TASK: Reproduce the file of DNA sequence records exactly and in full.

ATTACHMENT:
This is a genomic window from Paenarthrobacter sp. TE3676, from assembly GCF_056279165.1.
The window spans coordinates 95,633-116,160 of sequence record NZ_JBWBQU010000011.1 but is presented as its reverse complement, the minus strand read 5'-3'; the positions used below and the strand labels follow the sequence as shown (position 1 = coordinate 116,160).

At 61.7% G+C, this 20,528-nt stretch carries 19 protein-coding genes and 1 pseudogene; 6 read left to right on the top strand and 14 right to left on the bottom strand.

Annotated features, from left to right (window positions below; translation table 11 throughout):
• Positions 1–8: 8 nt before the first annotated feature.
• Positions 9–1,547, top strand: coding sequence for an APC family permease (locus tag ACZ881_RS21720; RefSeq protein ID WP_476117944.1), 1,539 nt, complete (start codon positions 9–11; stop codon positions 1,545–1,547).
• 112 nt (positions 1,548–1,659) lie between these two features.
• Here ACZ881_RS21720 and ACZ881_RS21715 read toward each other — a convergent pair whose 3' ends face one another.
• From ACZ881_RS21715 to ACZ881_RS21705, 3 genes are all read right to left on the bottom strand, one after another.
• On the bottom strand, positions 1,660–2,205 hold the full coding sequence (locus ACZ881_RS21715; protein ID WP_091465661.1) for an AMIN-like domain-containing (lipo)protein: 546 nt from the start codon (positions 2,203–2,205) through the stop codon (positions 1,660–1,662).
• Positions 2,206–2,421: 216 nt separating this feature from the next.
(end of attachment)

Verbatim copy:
This is a genomic window from Paenarthrobacter sp. TE3676, from assembly GCF_056279165.1.
The window spans coordinates 95,633-116,160 of sequence record NZ_JBWBQU010000011.1 but is presented as its reverse complement, the minus strand read 5'-3'; the positions used below and the strand labels follow the sequence as shown (position 1 = coordinate 116,160).

At 61.7% G+C, this 20,528-nt stretch carries 19 protein-coding genes and 1 pseudogene; 6 read left to right on the top strand and 14 right to left on the bottom strand.

Annotated features, from left to right (window positions below; translation table 11 throughout):
• Positions 1–8: 8 nt before the first annotated feature.
• Positions 9–1,547, top strand: coding sequence for an APC family permease (locus tag ACZ881_RS21720; RefSeq protein ID WP_476117944.1), 1,539 nt, complete (start codon positions 9–11; stop codon positions 1,545–1,547).
• 112 nt (positions 1,548–1,659) lie between these two features.
• Here ACZ881_RS21720 and ACZ881_RS21715 read toward each other — a convergent pair whose 3' ends face one another.
• From ACZ881_RS21715 to ACZ881_RS21705, 3 genes are all read right to left on the bottom strand, one after another.
• On the bottom strand, positions 1,660–2,205 hold the full coding sequence (locus ACZ881_RS21715; protein ID WP_091465661.1) for an AMIN-like domain-containing (lipo)protein: 546 nt from the start codon (positions 2,203–2,205) through the stop codon (positions 1,660–1,662).
• Positions 2,206–2,421: 216 nt separating this feature from the next.